The Ministry of Health has over the last two years secured over 6,000 financial clearances to employ the backlog of Allied Health Professionals who have been validated by the Allied Health Professions Council (AHPC).
The Minister of Health, Kwaku Agyeman-Manu, in a speech read on his behalf by the Chief Director of the Ministry, Mr Kwabena Boadu Oku-Afari, said this at the induction ceremony for newly qualified allied health graduates in Accra on Wednesday.
“The Ministry of Health has secured over 6,000 clearance from the Ministry of Finance over the last two years to employ a backlog of Allied Health professionals whose qualifications and certificates have been validated by the Allied Health Council and are found to be in good standing of employment,” he said.
Indicating that the number had been the highest in a long while, Mr Agyeman-Manu underscored that the work of Allied Health Professionals was crucial to the health care delivery system in the country.
He added that Allied Health Professionals constituted a key part in the multi-disciplinary team dealing with the COVID-19 pandemic.
Mr Agyeman-Manu, therefore, professed that winning the fight against COVID-19 was also hinged on the collective efforts of all health workers across the country.
He charged the inductees to make the most of the knowledge they have garnered and accept their places of posts to serve the country in order to impact all and sundry.
Dr Samuel Yaw Opoku, Registrar, AHPC, for his part said the induction and oath swearing ceremony presented a solemn but joyous occasion for graduating Allied Health Interns to be inducted into the health profession and serve the nation as required by section 10 of the Professions Bodies Act, (Act 857, Part One).
He reiterated that the council’s challenge of unemployment had been drastically curbed by the government.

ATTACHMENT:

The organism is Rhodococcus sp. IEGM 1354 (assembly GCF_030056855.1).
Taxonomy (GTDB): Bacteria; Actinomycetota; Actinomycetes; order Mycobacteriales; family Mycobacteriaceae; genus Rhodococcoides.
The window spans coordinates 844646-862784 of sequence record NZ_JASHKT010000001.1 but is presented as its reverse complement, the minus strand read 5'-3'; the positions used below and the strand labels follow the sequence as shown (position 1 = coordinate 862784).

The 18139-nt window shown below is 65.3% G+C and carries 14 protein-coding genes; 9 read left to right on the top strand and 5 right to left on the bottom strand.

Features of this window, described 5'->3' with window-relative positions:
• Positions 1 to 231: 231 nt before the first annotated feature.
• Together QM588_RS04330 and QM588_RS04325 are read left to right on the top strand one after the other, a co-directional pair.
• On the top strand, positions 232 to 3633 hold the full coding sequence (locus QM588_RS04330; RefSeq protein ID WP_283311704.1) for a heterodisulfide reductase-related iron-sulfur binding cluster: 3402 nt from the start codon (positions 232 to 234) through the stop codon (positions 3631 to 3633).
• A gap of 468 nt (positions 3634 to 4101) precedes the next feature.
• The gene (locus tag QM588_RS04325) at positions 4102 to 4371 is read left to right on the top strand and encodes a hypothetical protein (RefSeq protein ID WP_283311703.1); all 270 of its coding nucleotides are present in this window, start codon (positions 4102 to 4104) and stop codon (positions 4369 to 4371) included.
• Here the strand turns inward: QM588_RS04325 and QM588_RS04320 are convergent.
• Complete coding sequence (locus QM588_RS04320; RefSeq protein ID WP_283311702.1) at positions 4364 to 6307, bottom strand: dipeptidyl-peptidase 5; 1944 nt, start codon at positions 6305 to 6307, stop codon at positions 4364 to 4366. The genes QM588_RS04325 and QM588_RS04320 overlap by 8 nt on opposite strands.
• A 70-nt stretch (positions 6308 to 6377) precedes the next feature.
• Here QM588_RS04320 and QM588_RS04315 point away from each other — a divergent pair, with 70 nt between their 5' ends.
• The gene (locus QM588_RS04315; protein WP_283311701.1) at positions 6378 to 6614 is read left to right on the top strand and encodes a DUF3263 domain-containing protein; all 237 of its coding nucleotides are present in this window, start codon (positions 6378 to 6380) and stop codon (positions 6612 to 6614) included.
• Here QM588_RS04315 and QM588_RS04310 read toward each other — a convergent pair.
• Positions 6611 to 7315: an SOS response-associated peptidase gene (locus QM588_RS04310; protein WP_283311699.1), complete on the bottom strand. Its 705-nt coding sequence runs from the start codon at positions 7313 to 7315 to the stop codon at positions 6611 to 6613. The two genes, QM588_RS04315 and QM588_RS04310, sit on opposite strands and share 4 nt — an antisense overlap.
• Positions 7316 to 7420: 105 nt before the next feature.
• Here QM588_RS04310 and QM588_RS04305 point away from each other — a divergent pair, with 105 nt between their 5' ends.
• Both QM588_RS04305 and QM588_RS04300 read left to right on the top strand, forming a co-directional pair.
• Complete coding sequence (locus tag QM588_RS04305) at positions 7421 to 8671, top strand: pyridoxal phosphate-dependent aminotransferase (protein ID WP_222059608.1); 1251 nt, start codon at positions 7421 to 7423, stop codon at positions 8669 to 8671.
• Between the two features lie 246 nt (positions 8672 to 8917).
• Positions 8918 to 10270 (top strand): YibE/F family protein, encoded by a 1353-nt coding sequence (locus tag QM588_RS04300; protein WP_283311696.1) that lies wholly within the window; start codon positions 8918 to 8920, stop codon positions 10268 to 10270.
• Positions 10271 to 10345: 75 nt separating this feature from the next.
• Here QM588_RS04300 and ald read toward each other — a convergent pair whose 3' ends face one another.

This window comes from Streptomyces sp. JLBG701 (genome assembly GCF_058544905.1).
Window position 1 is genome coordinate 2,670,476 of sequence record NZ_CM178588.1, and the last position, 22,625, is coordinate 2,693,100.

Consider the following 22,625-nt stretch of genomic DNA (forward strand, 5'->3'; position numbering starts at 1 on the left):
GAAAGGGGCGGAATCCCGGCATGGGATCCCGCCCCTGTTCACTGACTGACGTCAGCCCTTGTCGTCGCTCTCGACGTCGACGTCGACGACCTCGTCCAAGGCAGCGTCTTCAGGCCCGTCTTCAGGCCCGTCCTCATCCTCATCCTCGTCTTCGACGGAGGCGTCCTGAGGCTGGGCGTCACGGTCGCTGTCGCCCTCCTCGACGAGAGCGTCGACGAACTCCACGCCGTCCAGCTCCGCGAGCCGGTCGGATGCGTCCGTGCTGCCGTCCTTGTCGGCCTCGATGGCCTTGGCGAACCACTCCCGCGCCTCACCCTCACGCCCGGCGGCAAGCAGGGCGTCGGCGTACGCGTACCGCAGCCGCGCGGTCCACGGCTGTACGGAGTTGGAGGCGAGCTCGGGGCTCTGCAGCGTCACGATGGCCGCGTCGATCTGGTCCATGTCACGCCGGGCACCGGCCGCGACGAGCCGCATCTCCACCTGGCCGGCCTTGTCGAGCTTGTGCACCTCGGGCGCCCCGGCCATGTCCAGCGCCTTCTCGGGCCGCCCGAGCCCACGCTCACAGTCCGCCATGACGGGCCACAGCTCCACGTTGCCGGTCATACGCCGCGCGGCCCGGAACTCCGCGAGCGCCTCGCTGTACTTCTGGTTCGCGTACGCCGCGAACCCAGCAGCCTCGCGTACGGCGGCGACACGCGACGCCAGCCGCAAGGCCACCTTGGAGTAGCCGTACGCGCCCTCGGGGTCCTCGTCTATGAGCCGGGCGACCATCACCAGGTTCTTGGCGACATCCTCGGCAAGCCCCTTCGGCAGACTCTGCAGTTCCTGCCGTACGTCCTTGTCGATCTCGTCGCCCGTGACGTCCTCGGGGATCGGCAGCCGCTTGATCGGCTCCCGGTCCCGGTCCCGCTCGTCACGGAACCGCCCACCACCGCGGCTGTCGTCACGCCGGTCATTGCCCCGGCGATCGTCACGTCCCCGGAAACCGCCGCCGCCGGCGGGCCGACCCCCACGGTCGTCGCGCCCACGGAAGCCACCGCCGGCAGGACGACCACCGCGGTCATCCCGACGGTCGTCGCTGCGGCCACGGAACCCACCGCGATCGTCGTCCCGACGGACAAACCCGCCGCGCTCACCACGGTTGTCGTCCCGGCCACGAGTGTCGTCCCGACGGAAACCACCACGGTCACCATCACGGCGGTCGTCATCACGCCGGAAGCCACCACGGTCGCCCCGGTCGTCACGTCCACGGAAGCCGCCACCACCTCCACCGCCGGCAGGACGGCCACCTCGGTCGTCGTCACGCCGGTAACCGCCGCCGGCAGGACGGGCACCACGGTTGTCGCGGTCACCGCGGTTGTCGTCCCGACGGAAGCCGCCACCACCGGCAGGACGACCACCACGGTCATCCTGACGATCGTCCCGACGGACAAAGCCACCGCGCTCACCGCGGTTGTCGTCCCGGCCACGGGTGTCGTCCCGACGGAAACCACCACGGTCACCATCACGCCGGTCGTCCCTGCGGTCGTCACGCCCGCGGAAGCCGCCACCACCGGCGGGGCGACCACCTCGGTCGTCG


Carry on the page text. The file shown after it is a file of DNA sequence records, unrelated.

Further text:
“One major problem which the allied health graduates faced was the long period they had to wait to be employed after the internship programme. However, it is gratifying to note that the NPP government through the Minister of Health has almost succeeded in clearing the backlog,” he emphasised.
Meanwhile, Dr Opoku asked the government to consider the establishment of an allied health institute for the training of health professionals and replace the four-year degree programme with a six-year professional doctorates programme.
“Consider two critical issues facing the allied health professions. First, establish an Allied Health College to provide the opportunity for individuals to develop themselves,” he stated.
“Secondly, phase out the current 4-year bachelors of allied health programmes to be replaced with the 6-year professional doctorates,” he added.
Dr Opoku commended and charged the graduates to take advantage of the national service period to aid them to take and pass the Council’s Professional and Licensure Examination, as a pre-requisite for permanent registration and licensing.
Speaking on the theme: “Effective Management of COVID-19; the role of the Allied Health Professional,” Dr Francis Chisaka Kasalo, the World Health Organisation representative to Ghana, noted that the ceremony and its attendant theme was relevant and timely as it spoke volumes of the vital role played by health workers in this pandemic era.
Dr Kasalo used the opportunity to urge the inductees to be guided by the core values of the AHPC and complement the country’s workforce in achieving the Sustainable Development Goals (SDGs).
BY ABIGAIL ARTHUR & JESSEL LARTEY THERSON-COFIE